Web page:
10. 10. Presented by*Abhishek mishra *Arunn kumar *Manish kumar Corrosion control methods Cathodic protection Sacrificial Impressed anode current Applications
  11. 11. In the usual application, a galvanic anode, a piece of a more electrochemically"active" metal, is attached to the vulnerable metal surface where it is exposed to thecorrosive liquid. Galvanic anodes are designed and selected to have a more "active"voltage (more negative electrochemical potential) than the metal of the targetstructure (typically steel). For effective CP, the potential of the steel surface ispolarized (pushed) more negative until the surface has a uniform potential.Metals like (Zn,Al,Mg) are used for making anode because they have very lowelectrochemical potential as compared to steel hence more ‘active’.These metals act as anode and get corroded.For this purpose of increasing electrical contact, the active metal is placed in back fill(coal and NaCl).When it is consumed completely then replaced by a newer one.
  12. 12. Insulated wireGround level backfill Underground pipeline Sacrificial anode ( Zn, Al)
  13. 13. Cathodic anode
  14. 14. Presented by*Abhishek mishra *Arunn kumar *Manish kumar Corrosion control methods Cathodic protection Sacrificial Impressed anode current Applications
  15. 15. Impressed Current (ICCP) For larger structures, galvanic anodes cannot economically deliver enough current to provide complete protection. In this method,an impressed current is applied in opposite direction to nullify the corrosion current and convert the corroding metal from anode to cathode. ICCP systems use anodes connected to a DC power source. Usually this will be a cathodic protection rectifier, which converts an AC power supply to a DC output. In the absence of an AC supply, alternative power sources may be used, such as solar panels, wind power, etc. This current is given to insoluble anode like graphite, stainless steel or scrap iron burried in soil. The negative terminal of D.C. is connected to pipeline to be protected.The anode is kept in back-fill(composed of gypsum or coke breeze) to increase electrical contact with the surrounding soil.
  16. 16. Presented by*Abhishek mishra *Arunn kumar *Manish kumar Corrosion control methods Cathodic protection Sacrificial Impressed anode current Applications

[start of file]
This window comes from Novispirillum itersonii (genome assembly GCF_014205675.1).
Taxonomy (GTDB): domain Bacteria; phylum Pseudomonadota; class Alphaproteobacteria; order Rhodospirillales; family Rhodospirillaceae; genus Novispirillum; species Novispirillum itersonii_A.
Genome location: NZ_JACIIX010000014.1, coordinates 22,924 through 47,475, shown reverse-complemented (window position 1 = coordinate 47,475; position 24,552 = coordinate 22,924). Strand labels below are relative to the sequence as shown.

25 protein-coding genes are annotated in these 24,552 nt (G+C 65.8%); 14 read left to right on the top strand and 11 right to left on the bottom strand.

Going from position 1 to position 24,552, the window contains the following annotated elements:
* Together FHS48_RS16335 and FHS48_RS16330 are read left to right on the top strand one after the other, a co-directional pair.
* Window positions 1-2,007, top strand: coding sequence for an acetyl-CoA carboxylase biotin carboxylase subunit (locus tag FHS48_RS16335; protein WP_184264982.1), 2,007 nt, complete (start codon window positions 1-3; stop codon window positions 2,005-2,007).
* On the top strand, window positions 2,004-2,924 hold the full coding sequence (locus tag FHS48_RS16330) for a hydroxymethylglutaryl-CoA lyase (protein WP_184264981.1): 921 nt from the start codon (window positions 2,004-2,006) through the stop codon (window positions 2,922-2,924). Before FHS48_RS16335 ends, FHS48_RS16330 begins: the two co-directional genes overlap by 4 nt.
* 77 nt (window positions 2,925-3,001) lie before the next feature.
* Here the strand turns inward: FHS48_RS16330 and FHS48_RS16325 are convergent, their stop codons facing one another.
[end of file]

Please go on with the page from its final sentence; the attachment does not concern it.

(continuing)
17. 17. Applications1.Piplines:Pipelines are routinely protected by a coating supplemented with cathodic protection.
  18. 18. 2.Ships: Cathodic protection on ships is often implemented by galvanic anodes attached to the hull, rather than using ICCP.
  19. 19. 3. Marine: Marine CP covers many areas, jetties, harbors, offshore structures.
  20. 20. 4.Internal CP: Vessels, pipelines and tanks which are used to store or transport liquids can also be protected from corrosion on their internal surfaces by the use of cathodic protection.
  21. 21. 5. Galvanized steel: Galvanizing generally refers to hot-dip galvanizing which is a way of coating steel with a layer of metallic zinc.
  22. 22. Problems arised due to cp: Production of hydrogen ions A side effect of improperly applied cathodic protection is the production of hydrogen ions, leading to its absorption in the protected metal and subsequent hydrogen embrittlementof welds and materials with high hardness. Cathodic Disbonding This is a process of disbondment of protective coatings from the protected structure (cathode) due to the formation of hydrogen ions over the surface of the protected material (cathode)o Cathodic Shielding Effectiveness of cathodic protection systems on steel pipelines can be impaired by the use of solid film backed dielectric coatings such as polyethylene tapes, shrinkable pipeline sleeves, and factory applied single or multiple solid film coatings. Protective electric current from the cathodic protection system is blocked or shielded from reaching the underlying metal by the highly resistive film backing.
  23. 23. o Safety Rectifier safety has recently become an industry concern for cathodic protection technicians and personnel who are responsible for rectifier operation, maintenance and repair. While rectifiers are manufactured according to national electrical codes and standards and inspected by authorities, the basic rectifier designs have not changed significantly over the past 25 years in regards to safety.